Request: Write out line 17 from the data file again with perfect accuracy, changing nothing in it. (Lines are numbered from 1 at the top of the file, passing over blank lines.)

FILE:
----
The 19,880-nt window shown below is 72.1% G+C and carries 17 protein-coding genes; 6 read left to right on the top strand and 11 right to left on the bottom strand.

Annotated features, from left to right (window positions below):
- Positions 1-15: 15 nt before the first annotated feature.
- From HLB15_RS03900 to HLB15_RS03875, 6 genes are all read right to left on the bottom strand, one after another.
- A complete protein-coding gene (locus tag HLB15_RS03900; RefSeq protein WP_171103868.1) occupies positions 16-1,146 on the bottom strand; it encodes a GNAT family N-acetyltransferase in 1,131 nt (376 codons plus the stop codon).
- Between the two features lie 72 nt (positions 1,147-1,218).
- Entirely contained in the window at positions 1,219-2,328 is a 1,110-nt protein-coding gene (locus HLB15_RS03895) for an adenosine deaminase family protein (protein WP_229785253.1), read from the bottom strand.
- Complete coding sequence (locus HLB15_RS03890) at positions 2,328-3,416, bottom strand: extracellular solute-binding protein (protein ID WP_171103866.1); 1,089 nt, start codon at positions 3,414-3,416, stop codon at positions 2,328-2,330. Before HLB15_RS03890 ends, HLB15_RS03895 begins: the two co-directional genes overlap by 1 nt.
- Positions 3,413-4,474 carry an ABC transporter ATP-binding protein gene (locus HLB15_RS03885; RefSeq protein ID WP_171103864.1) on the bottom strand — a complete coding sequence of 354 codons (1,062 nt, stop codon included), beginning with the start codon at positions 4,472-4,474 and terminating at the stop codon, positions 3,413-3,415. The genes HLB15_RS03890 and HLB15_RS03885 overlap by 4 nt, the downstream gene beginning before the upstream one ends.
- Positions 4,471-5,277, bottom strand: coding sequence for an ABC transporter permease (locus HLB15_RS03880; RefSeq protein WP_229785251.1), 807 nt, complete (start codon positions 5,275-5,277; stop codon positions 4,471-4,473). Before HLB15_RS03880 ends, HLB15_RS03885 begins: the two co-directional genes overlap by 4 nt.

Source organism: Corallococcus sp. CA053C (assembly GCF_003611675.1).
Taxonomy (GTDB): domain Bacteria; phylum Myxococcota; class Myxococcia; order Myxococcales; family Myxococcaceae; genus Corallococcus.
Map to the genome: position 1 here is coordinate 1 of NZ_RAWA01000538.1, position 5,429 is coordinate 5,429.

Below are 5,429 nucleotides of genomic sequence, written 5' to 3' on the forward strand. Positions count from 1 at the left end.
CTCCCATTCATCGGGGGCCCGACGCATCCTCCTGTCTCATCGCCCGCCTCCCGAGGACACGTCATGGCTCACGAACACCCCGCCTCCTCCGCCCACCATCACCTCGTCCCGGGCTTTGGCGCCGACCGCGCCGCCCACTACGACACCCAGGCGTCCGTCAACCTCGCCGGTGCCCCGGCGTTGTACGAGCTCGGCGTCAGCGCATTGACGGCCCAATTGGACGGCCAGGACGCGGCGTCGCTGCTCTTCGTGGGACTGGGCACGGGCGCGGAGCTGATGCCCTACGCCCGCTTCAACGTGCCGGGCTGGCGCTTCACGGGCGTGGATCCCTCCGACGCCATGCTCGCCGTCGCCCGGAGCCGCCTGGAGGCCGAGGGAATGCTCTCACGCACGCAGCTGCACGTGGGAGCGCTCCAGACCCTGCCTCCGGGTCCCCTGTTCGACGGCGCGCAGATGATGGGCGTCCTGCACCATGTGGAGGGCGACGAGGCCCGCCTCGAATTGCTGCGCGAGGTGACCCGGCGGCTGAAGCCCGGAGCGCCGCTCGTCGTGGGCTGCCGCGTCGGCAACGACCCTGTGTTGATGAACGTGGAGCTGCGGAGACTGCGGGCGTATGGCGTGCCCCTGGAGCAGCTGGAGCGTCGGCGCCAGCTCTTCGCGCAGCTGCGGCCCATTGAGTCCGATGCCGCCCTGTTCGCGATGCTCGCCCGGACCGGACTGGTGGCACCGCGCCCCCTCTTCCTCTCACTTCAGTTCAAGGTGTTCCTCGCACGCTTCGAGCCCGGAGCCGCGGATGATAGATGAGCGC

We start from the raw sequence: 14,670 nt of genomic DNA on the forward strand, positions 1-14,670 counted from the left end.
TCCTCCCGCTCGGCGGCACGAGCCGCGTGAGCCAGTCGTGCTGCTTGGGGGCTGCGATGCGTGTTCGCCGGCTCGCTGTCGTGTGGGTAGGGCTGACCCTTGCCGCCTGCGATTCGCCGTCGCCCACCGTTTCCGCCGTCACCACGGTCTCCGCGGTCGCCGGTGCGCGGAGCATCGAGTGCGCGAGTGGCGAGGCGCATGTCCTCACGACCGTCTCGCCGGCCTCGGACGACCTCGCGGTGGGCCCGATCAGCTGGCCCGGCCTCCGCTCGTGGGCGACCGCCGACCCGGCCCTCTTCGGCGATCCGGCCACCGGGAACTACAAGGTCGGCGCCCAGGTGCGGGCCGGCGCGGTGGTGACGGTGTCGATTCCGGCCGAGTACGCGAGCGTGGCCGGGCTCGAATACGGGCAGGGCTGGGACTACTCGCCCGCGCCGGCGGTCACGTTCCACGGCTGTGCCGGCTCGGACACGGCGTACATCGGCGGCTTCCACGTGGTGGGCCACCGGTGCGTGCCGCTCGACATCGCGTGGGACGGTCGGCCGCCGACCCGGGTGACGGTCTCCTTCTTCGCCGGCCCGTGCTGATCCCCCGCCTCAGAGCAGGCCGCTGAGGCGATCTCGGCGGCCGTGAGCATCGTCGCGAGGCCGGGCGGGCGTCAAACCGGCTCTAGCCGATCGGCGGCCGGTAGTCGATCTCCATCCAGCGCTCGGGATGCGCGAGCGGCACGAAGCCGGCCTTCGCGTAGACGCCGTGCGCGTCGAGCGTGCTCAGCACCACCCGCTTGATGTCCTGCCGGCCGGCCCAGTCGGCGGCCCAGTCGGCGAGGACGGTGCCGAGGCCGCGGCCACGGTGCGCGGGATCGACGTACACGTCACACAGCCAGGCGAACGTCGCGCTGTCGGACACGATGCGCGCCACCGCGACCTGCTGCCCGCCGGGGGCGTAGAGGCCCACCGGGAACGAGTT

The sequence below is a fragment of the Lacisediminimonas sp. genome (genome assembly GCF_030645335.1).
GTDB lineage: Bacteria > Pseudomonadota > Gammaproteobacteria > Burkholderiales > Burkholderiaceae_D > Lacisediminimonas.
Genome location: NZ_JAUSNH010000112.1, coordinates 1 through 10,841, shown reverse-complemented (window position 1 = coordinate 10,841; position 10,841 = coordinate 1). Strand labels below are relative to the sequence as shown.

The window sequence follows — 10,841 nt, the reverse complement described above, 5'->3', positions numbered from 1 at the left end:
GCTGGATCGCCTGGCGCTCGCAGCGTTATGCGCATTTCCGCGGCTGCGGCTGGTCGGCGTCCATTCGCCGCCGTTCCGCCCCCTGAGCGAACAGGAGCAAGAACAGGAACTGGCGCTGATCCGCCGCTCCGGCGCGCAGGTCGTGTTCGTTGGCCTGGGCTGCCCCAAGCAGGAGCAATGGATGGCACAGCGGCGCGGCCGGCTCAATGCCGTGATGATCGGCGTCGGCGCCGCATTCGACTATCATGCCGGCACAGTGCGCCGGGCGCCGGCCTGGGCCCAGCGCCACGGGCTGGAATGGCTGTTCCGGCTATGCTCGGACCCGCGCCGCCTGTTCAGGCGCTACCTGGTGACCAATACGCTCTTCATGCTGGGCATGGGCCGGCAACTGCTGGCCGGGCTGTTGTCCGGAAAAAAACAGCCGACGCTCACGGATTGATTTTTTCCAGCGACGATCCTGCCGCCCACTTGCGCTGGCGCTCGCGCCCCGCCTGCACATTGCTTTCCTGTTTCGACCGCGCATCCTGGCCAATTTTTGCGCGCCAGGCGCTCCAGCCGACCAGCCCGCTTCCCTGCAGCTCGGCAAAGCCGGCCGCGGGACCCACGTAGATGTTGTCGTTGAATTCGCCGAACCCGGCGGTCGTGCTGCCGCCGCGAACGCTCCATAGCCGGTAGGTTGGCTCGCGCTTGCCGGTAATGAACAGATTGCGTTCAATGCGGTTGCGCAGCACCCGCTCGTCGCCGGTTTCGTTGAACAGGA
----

TCCTCCCGCTCGGCGGCACGAGCCGCGTGAGCCAGTCGTGCTGCTTGGGGGCTGCGATGCGTGTTCGCCGGCTCGCTGTCGTGTGGGTAGGGCTGACCCTTGCCGCCTGCGATTCGCCGTCGCCCACCGTTTCCGCCGTCACCACGGTCTCCGCGGTCGCCGGTGCGCGGAGCATCGAGTGCGCGAGTGGCGAGGCGCATGTCCTCACGACCGTCTCGCCGGCCTCGGACGACCTCGCGGTGGGCCCGATCAGCTGGCCCGGCCTCCGCTCGTGGGCGACCGCCGACCCGGCCCTCTTCGGCGATCCGGCCACCGGGAACTACAAGGTCGGCGCCCAGGTGCGGGCCGGCGCGGTGGTGACGGTGTCGATTCCGGCCGAGTACGCGAGCGTGGCCGGGCTCGAATACGGGCAGGGCTGGGACTACTCGCCCGCGCCGGCGGTCACGTTCCACGGCTGTGCCGGCTCGGACACGGCGTACATCGGCGGCTTCCACGTGGTGGGCCACCGGTGCGTGCCGCTCGACATCGCGTGGGACGGTCGGCCGCCGACCCGGGTGACGGTCTCCTTCTTCGCCGGCCCGTGCTGATCCCCCGCCTCAGAGCAGGCCGCTGAGGCGATCTCGGCGGCCGTGAGCATCGTCGCGAGGCCGGGCGGGCGTCAAACCGGCTCTAGCCGATCGGCGGCCGGTAGTCGATCTCCATCCAGCGCTCGGGATGCGCGAGCGGCACGAAGCCGGCCTTCGCGTAGACGCCGTGCGCGTCGAGCGTGCTCAGCACCACCCGCTTGATGTCCTGCCGGCCGGCCCAGTCGGCGGCCCAGTCGGCGAGGACGGTGCCGAGGCCGCGGCCACGGTGCGCGGGATCGACGTACACGTCACACAGCCAGGCGAACGTCGCGCTGTCGGACACGATGCGCGCCACCGCGACCTGCTGCCCGCCGGGGGCGTAGAGGCCCACCGGGAACGAGTT